Apparently, not yet. However, promising results from a study in the New England Journal of Medicine capitalize on our understanding of the genetic basis behind colon cancer. Colon cancer arises when four or five genes become mutated. In more than 90% of cases, it is mutations in the adenomatous polyposis coli (APC) gene that initiate colorectal tumours. The researchers investigated whether it was possible to detect APC mutations in fecal DNA using a new developed method known as digital protein truncation, a technique that could identify mutations in a sensitive and specific manner. Stool samples were collected from 28 patients with nonmetastatic colorectal cancers, 18 patients with adenomas that were at least 1 cm in diameter and 28 control patients. The test managed to identify mutations in 26 of the 46 patients with neoplasia (57%), and in none of the control patients.
Although successful in preventing false positives, which is a common occurrence with the current method of checking the stool for blood, the fact that the method only identified cancers in 50% of the patients suggests that this is only the first step in a long process. However, the researchers did overcome the somewhat unenviable task of sorting through the stool samples and managed to identify APC genes in each of the 74 stool samples.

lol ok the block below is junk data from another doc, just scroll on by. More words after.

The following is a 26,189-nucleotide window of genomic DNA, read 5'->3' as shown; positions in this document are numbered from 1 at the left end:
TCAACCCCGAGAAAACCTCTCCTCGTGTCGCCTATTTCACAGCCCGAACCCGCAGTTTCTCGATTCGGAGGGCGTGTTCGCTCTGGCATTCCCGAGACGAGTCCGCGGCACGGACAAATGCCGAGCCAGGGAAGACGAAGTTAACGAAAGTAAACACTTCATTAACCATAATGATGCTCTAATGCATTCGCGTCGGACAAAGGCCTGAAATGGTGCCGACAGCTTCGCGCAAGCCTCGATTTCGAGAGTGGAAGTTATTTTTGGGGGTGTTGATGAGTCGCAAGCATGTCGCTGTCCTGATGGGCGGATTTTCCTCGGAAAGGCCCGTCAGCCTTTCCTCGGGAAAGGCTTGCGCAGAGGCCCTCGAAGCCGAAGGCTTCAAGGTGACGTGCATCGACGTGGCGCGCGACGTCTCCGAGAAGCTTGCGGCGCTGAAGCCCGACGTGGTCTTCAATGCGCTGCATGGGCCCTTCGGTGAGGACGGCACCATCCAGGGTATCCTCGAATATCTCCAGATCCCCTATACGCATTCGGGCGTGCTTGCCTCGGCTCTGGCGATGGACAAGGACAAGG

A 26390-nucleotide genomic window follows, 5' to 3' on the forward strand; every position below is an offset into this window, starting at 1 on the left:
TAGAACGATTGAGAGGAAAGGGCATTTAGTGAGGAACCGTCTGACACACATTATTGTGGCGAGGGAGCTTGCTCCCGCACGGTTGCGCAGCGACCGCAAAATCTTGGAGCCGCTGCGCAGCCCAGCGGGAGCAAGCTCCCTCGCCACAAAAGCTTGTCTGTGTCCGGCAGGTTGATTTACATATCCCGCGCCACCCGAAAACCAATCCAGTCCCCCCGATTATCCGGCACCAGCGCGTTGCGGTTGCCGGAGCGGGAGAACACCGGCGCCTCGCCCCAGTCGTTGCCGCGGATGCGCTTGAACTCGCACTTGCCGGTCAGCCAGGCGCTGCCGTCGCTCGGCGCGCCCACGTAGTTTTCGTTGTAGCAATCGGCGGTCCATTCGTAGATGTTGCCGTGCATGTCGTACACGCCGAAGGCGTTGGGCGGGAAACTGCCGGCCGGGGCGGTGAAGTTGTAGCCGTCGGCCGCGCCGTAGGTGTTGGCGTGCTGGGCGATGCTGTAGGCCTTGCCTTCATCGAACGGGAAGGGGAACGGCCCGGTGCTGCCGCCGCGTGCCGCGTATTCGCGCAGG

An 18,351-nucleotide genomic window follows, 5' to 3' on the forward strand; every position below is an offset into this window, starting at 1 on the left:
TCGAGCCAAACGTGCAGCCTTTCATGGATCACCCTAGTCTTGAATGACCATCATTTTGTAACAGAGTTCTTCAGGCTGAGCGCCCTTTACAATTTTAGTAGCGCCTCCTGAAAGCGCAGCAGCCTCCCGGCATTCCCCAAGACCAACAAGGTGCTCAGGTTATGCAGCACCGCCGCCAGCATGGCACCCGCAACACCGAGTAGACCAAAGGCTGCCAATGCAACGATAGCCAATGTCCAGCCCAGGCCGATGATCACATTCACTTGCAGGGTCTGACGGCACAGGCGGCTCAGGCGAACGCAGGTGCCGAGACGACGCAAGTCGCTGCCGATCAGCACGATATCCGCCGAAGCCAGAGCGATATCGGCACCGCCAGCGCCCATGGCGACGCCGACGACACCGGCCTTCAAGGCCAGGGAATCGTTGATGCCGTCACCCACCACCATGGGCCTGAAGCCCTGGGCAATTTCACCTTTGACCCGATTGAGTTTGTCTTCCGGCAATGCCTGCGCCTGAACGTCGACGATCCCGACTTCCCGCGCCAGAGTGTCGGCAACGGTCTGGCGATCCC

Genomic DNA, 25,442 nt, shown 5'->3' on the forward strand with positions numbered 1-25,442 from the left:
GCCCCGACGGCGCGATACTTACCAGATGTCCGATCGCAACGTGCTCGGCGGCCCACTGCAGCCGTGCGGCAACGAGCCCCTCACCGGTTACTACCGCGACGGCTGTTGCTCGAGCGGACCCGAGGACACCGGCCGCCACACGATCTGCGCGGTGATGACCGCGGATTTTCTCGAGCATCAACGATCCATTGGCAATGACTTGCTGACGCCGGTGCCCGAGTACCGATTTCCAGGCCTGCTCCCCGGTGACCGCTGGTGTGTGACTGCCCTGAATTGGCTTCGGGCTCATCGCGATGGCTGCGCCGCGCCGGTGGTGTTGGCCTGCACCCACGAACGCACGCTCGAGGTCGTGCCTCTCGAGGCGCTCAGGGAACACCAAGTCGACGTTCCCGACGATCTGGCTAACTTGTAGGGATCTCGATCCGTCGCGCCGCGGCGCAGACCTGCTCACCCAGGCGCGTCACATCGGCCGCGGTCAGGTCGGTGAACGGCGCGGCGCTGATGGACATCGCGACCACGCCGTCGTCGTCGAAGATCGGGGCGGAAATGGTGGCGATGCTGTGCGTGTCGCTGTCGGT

Further research is underway, and the group predicts that an accurate and practical version of the test may be available within the next five years.
- Traverso GT, Shuber A, Levin B et al. Detection of APC mutations in fecal DNA from patients with colorectal tumours. NEMJ 2002;346:311-320.
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